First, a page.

Marie Spartali Stillman
|Marie Euphrosyne Spartali|
Marie Spartali Stillman,1868,
photograph by Julia Margaret Cameron.
March 10, 1844|
London, United Kingdom
March 6, 1927 (aged 82)|
London, United Kingdom
Marie Euphrosyne Spartali (Greek: Μαρία Ευφροσύνη Σπαρτάλη), later Stillman (10 March 1844 – 6 March 1927), was a British Pre-Raphaelite painter of Greek descent, arguably the greatest female artist of that movement. During a sixty-year career, she produced over one hundred and fifty works, contributing regularly to exhibitions in Great Britain and the United States.
Maria Spartali was the eldest daughter of Michael Spartali (1818–1914), a wealthy merchant, principal of the firm Spartali & Co and Greek consul-general based in London from 1866 to 1879. He had moved to London around 1828. In London, he married Euphrosyne (known as Effie, née Varsami; 1825–1913), the daughter of a Greek merchant from Genoa.
The family lived in their Georgian country house with a marble-pillared circular hallway, on Clapham Common, known as 'The Shrubbery' with a huge garden and views over the Thames and Chelsea. In the summer months, they moved to their country house on the Isle of Wight where her father developed the cultivation of grapes on his lands. In London, her father was fond of lavish garden parties where he invited up and coming young writers and artists of his day.
She and her cousins Maria Zambaco and Aglaia Coronio were known collectively among friends as "the Three Graces", after the Charites of Greek mythology (Aglaia, Euphrosyne and Thalia), as all three were noted beauties of Greek heritage. It was in the house of the Greek businessman A.C. Ionides (1810–1890) at Tulse Hill, in south London, that Marie and her sister Christine (1846–1884) met Whistler and Swinburne for the first time. They were dressed in white with blue ribbon sashes. Swinburne was so overcome that he said of Spartali: "She is so beautiful that I want to sit down and cry". Marie was an imposing figure, around 1.9 metres (6 ft 3 in) tall and, in her later years, dressed in long flowing black garments with a lace hood, attracting much attention throughout her life.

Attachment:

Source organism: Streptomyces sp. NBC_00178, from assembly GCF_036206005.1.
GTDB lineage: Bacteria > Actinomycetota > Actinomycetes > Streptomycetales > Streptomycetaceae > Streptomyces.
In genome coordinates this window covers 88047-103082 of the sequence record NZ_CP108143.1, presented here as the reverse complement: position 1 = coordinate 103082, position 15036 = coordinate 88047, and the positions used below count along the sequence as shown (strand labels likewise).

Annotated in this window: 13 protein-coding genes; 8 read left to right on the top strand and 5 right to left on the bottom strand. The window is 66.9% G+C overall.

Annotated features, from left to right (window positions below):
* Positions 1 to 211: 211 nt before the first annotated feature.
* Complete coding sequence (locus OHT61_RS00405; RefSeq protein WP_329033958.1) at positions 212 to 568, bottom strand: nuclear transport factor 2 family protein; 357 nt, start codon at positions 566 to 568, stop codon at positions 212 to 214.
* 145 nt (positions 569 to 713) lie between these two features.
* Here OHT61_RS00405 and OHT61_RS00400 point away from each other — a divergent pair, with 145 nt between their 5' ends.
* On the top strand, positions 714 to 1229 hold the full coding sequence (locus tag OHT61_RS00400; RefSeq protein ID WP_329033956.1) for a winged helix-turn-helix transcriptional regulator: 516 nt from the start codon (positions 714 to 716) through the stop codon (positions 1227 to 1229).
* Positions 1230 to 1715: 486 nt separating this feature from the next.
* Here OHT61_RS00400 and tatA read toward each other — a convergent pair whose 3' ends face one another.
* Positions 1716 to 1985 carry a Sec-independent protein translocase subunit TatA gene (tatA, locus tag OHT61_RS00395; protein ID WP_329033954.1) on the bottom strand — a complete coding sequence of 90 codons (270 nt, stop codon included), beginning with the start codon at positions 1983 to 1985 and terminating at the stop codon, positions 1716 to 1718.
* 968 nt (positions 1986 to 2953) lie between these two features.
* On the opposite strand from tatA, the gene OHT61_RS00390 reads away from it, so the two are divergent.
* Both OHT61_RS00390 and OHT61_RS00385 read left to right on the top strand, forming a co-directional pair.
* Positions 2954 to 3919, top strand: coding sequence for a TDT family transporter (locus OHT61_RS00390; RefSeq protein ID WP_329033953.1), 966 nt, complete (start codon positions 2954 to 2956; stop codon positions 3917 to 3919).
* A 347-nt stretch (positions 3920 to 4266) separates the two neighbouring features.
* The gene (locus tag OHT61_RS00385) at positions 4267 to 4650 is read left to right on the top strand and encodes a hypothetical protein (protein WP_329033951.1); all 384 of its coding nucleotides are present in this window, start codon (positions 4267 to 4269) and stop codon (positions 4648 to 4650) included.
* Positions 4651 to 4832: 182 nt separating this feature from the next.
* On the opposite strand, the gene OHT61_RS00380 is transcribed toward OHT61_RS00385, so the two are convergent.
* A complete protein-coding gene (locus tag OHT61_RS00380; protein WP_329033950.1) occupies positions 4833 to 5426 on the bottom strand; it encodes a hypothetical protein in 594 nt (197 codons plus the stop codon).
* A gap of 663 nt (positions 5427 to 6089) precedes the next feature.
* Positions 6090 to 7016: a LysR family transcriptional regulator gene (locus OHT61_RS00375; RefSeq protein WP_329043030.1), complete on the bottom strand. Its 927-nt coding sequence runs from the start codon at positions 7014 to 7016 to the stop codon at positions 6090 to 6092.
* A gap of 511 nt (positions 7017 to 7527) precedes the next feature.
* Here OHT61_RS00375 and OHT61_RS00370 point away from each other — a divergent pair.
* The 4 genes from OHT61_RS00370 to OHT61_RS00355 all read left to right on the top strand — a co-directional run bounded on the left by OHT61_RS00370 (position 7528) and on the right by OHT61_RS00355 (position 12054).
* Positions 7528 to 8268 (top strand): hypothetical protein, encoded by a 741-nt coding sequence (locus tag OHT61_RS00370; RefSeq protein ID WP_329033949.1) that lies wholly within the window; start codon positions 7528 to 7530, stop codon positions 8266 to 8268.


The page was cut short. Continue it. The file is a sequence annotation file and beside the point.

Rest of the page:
Spartali studied under Ford Madox Brown for several years from 1864, with his children Lucy, Catherine and Oliver. Rossetti, on hearing that she was to become a pupil to Madox Brown, wrote to him on 29 April 1864, "I just heard that Miss Spartali is to be your pupil, of which I am glad. I hear now too (which I did not know before) that she is one and the same with a marvelous beauty of whom I have heard much talk. So box her up and don't let fellows see her, as I mean to have first shy at her in the way of sitting." She first sat for him in 1867. He wrote to Jane Morris on 14 August 1869, "I find her head the most difficult I ever drew. It depends not so much on real form as on a subtle charm of life which one cannot recreate." She was the most intellectual of his models.